Turns out, I didn't have to worry because, luckily, I got the perfect start on Saturday.  I lined up in the third row and lady luck was on my side again.  The gun went off, and I charged hard up the first climbs to find myself in the best possible start position of my career.  I was already in the top six riders in the first two kilometers of the course.  Perfect.  Now, don't freak out.  Kate and Kaylee, my U.S U-23 girls,  were cheering for me on the first lap like it was the lap lap.  All I could think is, I have a solid five more laps to go so just pace.  My aunt Sarah, uncle Mark, and cousin, Zane, were all at the race cheering me on.  This was so cool to have my family there to cheer me on.  They had the entire course dialed.  Zane was on the first climb, Sarah was on the second switchback climb, and Mark was on the last climb.  He was carrying a big american flag that he would dip into the track before I rode up, and then he ran up the entire climb beside me every single lap.  To have them and everyone else yelling for me out there really, really helped.  The entire race is a bit of a blur, but I felt great.  The first half of the race, I maintained ten to fifteen seconds off of second and third place, Irina and Maja respectively.  I was biding my time on when to burn my matches and get up there in medal position.  The third lap, I started to dig a bit more, and I could see that I was closing on Maja and third place on the main climb.  Then, on the downhill, all of the sudden, Maja was there.  She had suffered a flat tire, and, just like that, I was in the bronze medal position.  I continued chasing the silver medal and maintained my ten to fifteen second gap.  On the fifth lap, my quads started to twinge a bit, and I rode conservatively to try and protect my quads and my world championship medal.  But, that conservative effort caused Tanja Zjackel to close on me.  Marc Gullickson appeared sprinting at the top of a field at the beginning of the last lap screaming that the girls were closing on me.  'Oh hell no', I thought.  'I didn't spend all of the race in third place and all of that work to miss out on an opportunity like this in the last lap'.  So, I risked everything and dug deep the last lap to protect my position.  My legs actually stopped cramping for that last lap.  Maybe it was the coke or maybe it was more caffeinated Clif Blocks.  Who cares what it was? Thank you legs for cooperating.  I started up the last climb of the day, which is a long, straight drag up the mountain, and, to my shock, I could see Irina AND Catherine Pendrel in front of me.  I hadn't seen Catherine the entire race, and, with five minutes left in the race, the world championship title was about thirty seconds in front of me.  What?!?  Catherine suffered a flat tire in the perfect place very close to the tech zone, and her mechanic, Dusty, did a fast, world champion wheel change.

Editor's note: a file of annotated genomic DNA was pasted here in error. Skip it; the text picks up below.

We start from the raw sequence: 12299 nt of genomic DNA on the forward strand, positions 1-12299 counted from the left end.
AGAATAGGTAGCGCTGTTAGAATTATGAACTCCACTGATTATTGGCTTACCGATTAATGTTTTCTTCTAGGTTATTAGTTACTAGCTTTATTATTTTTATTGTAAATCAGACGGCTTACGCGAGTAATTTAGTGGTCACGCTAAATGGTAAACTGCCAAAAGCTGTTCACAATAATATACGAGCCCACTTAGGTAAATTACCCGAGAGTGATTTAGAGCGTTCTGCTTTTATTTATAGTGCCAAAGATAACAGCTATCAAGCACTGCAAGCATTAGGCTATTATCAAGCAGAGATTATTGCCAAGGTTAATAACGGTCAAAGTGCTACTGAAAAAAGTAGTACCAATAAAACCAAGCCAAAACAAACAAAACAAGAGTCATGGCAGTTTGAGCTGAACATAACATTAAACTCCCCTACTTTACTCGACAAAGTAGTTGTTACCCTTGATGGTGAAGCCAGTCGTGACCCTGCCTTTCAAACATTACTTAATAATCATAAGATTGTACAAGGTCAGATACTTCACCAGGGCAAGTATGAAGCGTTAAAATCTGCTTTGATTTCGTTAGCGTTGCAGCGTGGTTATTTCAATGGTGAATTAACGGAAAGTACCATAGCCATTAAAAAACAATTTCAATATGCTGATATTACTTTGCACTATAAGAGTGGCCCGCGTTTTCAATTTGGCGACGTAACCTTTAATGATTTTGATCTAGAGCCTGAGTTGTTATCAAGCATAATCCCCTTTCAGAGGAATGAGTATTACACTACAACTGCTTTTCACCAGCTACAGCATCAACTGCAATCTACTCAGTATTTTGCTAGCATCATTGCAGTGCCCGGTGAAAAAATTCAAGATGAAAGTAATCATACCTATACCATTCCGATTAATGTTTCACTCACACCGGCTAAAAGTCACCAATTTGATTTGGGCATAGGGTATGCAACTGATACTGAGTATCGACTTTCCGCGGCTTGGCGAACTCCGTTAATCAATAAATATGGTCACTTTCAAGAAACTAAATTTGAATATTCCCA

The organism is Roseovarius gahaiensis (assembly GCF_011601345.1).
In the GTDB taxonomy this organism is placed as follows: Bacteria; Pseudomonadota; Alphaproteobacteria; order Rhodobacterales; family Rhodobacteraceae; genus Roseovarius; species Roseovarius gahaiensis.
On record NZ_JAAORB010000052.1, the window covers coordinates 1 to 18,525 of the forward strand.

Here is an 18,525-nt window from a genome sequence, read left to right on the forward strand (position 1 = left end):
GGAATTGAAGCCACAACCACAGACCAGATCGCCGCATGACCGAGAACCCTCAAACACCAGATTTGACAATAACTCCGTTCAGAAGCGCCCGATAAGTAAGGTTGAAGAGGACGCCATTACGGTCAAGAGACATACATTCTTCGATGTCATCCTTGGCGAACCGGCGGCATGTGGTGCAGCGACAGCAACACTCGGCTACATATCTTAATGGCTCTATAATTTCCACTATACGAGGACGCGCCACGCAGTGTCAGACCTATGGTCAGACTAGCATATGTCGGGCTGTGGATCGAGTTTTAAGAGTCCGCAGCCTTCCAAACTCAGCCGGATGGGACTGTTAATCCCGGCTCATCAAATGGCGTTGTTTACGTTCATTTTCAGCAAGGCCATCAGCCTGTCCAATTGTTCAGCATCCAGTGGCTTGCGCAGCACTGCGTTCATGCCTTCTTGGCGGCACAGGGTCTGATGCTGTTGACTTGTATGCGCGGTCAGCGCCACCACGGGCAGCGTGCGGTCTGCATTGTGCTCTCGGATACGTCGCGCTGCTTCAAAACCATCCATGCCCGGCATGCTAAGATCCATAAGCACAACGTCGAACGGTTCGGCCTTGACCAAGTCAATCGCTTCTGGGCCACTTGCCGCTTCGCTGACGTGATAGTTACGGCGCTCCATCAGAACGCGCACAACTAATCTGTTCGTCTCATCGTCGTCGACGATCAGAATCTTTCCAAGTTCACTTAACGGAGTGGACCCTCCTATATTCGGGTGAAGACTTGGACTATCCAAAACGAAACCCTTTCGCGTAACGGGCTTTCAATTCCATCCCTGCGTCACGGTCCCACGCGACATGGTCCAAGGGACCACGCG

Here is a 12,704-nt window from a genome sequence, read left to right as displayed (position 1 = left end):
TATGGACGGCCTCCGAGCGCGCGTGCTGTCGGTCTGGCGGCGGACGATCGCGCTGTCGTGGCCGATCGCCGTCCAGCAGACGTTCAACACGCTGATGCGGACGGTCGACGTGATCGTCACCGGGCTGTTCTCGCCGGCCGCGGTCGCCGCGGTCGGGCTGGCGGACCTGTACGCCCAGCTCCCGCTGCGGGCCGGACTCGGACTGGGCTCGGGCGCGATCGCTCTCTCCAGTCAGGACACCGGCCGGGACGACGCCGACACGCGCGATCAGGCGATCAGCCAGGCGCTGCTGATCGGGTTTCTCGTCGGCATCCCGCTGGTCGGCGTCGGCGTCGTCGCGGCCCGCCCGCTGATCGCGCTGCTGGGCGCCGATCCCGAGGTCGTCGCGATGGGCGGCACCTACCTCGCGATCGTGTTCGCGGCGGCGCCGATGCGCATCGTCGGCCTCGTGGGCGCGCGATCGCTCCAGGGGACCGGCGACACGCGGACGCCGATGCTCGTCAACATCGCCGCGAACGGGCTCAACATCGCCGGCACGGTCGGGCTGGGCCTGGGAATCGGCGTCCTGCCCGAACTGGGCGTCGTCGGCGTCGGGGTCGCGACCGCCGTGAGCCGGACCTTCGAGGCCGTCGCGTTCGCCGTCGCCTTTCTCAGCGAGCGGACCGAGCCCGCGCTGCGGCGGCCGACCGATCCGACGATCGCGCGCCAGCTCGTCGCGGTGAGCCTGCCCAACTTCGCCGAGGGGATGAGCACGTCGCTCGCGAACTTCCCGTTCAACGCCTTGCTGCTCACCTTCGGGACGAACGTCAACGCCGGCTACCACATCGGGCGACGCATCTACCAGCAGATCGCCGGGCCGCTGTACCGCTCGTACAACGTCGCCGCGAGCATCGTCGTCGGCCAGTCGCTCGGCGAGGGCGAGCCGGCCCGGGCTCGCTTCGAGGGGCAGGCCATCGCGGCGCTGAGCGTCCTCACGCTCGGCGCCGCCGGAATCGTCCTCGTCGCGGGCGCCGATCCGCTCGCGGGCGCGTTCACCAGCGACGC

There's one, last technical descent about three hundred meters away from the finish line.  I rode down the first rock drop and nose wheeled, unclipped, and just barely saved myself from going over the handlebars.  I just thought, get to that finish line.  I am so close.  Riding down that finish chute, it literally felt like I had won the world championships.  This was one of the best days of my entire life.  When I told the news of my hip injury and surgery to Benno, my Specialized team manager, in January, he responded by saying, "we don't care about anything else but the World Championships.  Just do everything you can to heal as fast as possible and be fast at World Champs."  My reaction in my head was, "yea, that would be nice, but it's also a little bit crazy".  There are at least about thirty people that helped turn crazy into a reality.  Each of them deserve to wear this medal everyday for at least a month.  Look what is possible when an athlete has a great team to help and the best support network.  Thank you thank you thank you to everyone who supported me and made this possible.